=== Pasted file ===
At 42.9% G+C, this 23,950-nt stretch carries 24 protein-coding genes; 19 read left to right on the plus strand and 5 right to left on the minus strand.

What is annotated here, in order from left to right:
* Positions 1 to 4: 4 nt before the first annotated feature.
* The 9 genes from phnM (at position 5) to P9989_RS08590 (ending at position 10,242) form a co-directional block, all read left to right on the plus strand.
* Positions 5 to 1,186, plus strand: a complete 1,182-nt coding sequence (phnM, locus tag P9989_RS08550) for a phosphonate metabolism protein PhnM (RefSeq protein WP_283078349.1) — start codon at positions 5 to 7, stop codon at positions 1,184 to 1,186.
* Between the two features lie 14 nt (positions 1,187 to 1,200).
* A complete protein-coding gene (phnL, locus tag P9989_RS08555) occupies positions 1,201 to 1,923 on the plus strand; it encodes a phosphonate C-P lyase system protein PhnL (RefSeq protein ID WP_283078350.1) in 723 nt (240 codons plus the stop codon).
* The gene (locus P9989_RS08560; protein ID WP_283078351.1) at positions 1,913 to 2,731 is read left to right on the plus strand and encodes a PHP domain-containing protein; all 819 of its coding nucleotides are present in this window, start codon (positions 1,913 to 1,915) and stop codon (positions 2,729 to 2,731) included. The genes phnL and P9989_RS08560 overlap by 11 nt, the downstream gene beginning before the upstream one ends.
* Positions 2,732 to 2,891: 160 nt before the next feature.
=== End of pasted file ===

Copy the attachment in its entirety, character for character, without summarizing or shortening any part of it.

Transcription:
At 42.9% G+C, this 23,950-nt stretch carries 24 protein-coding genes; 19 read left to right on the plus strand and 5 right to left on the minus strand.

What is annotated here, in order from left to right:
* Positions 1 to 4: 4 nt before the first annotated feature.
* The 9 genes from phnM (at position 5) to P9989_RS08590 (ending at position 10,242) form a co-directional block, all read left to right on the plus strand.
* Positions 5 to 1,186, plus strand: a complete 1,182-nt coding sequence (phnM, locus tag P9989_RS08550) for a phosphonate metabolism protein PhnM (RefSeq protein WP_283078349.1) — start codon at positions 5 to 7, stop codon at positions 1,184 to 1,186.
* Between the two features lie 14 nt (positions 1,187 to 1,200).
* A complete protein-coding gene (phnL, locus tag P9989_RS08555) occupies positions 1,201 to 1,923 on the plus strand; it encodes a phosphonate C-P lyase system protein PhnL (RefSeq protein ID WP_283078350.1) in 723 nt (240 codons plus the stop codon).
* The gene (locus P9989_RS08560; protein ID WP_283078351.1) at positions 1,913 to 2,731 is read left to right on the plus strand and encodes a PHP domain-containing protein; all 819 of its coding nucleotides are present in this window, start codon (positions 1,913 to 1,915) and stop codon (positions 2,729 to 2,731) included. The genes phnL and P9989_RS08560 overlap by 11 nt, the downstream gene beginning before the upstream one ends.
* Positions 2,732 to 2,891: 160 nt before the next feature.